JPEG Tone Curves /Dynamic Range

Our Dynamic Range measurement system involves shooting a calibrated Stouffer Step Wedge (13 stops total range) which is backlit using a daylight balanced lamp (98 CRI). A single shot of this produces a gray scale wedge from the camera's clipped white point down to black (example below). Each step of the scale is equivalent to 1/3 EV (a third of a stop), we select one step as 'middle gray' (defined as 50% luminance) and measure outwards to define the dynamic range. Hence there are 'two sides' to our results, the amount of shadow range (below middle gray) and the amount of highlight range (above middle gray).

To most people highlight range is the first thing they think about when talking about dynamic range, that is the amount of highlight detail above middle gray the camera can capture before it clips to white. Shadow range is more complicated; in our test the line on the graph stops as soon as the luminance value drops below our defined 'black point' (about 2% luminance) or the signal-to-noise ratio drops below a predefined value (where shadow detail would be swamped by noise), whichever comes first.

Note: this page features our interactive dynamic range comparison widget. The wedges below the graph are created by our measurement system from the values read from the step wedge, the red lines indicate approximate shadow and highlight range (the dotted line indicating middle gray).

Cameras Compared

Here we look at how the LX100's default tone curve compared to its immediate peers.

The LX100's default tone curve gives-over a good amount of space to highlight information. If you look at the RX100 III, you can see it has a relatively steep, high-contrast response above middle grey, then a pronounced roll-off to a low-contrast region as you get to the very brightest tones. This has the effect of smoothing the transition from near-white to clipped white regions, which can stop clipped areas looking too jarring.

Instead the LX100 uses a lower-contrast tone curve all the way up to clipping, which means that, although it captures 2/3EV more highlight information than the Sony, its clipped highlights may appear more obvious when you look at their images side-by-side.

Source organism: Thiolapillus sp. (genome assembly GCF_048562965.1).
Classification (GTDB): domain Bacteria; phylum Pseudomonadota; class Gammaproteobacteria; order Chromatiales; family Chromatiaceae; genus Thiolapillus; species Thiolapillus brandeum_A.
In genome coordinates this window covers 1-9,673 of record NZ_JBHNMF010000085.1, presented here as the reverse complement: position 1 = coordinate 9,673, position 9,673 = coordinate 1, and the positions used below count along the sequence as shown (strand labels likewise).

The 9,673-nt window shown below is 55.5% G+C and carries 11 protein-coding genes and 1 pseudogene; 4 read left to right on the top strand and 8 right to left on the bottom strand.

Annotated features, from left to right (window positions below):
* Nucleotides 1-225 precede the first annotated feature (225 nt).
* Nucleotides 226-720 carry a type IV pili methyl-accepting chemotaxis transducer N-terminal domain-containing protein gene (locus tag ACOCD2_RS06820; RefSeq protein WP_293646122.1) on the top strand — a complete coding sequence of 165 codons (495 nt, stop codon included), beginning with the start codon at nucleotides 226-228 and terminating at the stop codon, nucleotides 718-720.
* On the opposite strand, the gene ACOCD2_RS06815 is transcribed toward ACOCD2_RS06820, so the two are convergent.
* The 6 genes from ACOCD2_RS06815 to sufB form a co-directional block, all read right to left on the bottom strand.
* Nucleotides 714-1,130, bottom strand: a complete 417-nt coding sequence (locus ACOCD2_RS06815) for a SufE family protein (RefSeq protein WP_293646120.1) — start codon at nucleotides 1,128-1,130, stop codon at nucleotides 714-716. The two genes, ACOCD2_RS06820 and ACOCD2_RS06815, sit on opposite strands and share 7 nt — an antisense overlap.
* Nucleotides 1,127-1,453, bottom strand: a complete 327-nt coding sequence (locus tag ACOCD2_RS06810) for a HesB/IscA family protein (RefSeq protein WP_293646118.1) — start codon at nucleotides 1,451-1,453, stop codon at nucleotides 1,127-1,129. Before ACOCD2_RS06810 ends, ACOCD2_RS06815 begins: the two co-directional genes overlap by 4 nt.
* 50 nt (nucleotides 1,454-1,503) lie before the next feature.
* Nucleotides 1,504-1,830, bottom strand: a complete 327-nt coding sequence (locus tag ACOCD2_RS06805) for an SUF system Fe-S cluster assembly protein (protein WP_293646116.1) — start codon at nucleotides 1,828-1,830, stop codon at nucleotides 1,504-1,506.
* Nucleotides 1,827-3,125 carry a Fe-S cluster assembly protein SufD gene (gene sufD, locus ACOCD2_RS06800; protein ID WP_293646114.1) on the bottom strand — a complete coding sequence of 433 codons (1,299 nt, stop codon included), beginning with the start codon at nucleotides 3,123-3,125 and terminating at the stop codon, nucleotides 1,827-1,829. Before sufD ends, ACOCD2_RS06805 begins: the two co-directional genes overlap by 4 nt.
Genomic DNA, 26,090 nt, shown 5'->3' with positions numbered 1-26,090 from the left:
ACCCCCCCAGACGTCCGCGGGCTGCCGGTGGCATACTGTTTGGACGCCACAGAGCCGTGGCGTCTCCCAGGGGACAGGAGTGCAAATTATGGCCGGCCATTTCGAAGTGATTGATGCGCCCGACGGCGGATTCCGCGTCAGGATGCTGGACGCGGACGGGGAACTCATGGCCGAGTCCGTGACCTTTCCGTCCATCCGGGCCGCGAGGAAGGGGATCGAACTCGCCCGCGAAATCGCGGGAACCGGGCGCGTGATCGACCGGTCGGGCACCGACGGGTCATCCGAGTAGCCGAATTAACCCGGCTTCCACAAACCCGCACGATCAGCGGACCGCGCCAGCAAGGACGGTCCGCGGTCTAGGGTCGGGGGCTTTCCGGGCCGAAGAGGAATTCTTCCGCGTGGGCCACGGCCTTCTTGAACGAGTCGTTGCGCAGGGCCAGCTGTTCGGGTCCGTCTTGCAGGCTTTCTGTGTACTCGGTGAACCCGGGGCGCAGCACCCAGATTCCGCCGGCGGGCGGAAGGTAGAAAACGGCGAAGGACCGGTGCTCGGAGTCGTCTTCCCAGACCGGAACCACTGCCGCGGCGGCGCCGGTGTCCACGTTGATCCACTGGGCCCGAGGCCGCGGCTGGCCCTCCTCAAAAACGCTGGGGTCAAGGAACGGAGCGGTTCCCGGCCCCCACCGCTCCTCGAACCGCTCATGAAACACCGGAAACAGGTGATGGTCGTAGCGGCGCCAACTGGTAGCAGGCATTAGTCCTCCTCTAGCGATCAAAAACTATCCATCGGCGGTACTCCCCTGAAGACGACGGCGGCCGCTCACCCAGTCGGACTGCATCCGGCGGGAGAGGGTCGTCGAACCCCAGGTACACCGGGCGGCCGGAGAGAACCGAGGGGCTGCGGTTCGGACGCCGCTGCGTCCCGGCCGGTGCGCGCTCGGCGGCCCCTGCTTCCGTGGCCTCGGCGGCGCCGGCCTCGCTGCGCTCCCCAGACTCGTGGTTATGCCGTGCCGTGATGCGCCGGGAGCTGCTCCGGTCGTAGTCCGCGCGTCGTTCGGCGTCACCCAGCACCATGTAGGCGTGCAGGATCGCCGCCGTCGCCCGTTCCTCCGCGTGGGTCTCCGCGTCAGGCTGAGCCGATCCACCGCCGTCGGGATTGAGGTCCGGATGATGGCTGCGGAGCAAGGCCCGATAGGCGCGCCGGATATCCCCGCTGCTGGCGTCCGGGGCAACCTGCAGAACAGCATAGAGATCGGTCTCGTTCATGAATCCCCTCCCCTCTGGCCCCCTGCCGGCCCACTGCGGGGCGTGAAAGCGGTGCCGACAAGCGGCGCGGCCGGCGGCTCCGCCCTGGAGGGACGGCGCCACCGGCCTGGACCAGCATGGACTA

DR Modes

The LX100 uses the same i.Dynamic feature as other recent Panasonics. i.Dynamic can do two things in response to detecting high contrast scenes. The first process uses a series of different tone curves to boost the mid-tones and shadows to try to give a better balanced image. The second is that it can reduce exposure slightly, in order to capture more highlight information.

Shot in aperture priority mode, so that the camera can adjust the exposure, you can see that the tone-curve pushes are much more dramatic than the exposure adjustment aspect of the mode. In fact you can see that in this case i.Dynamic hasn't actually applied any adjustment to exposure (which you'd see as a rightward shift at the top right of the graph). Instead we just see the mid-tones and shadows being increasingly brightened.

Making the most of i.Dynamic

However, with this understanding of how dramatic i.Dynamic modes' tone curve pushes are, you can manually apply your own exposure correction to make better use of them:

By manually applying negative exposure compensation when you shoot, you can force the camera to capture additional highlight information. Then, by combining this exposure compensation with an appropriate i.Dynamic mode, you can ensure that the mid-tones of your image are correctly represented in the JPEG.

Exposure reduction required to capture highlights i.Dynamic setting

We'd recommend doing this in Manual exposure mode, so that i.Dynamic mode can't try to apply any additional, unexpected exposure corrections of its own.

Any attempt to increase highlight capture by reducing exposure will always come at the cost of some increased noise, so we'd always recommend using the minimum amount of exposure reduction and i.Dynamic required to capture the desired amount of highlight information.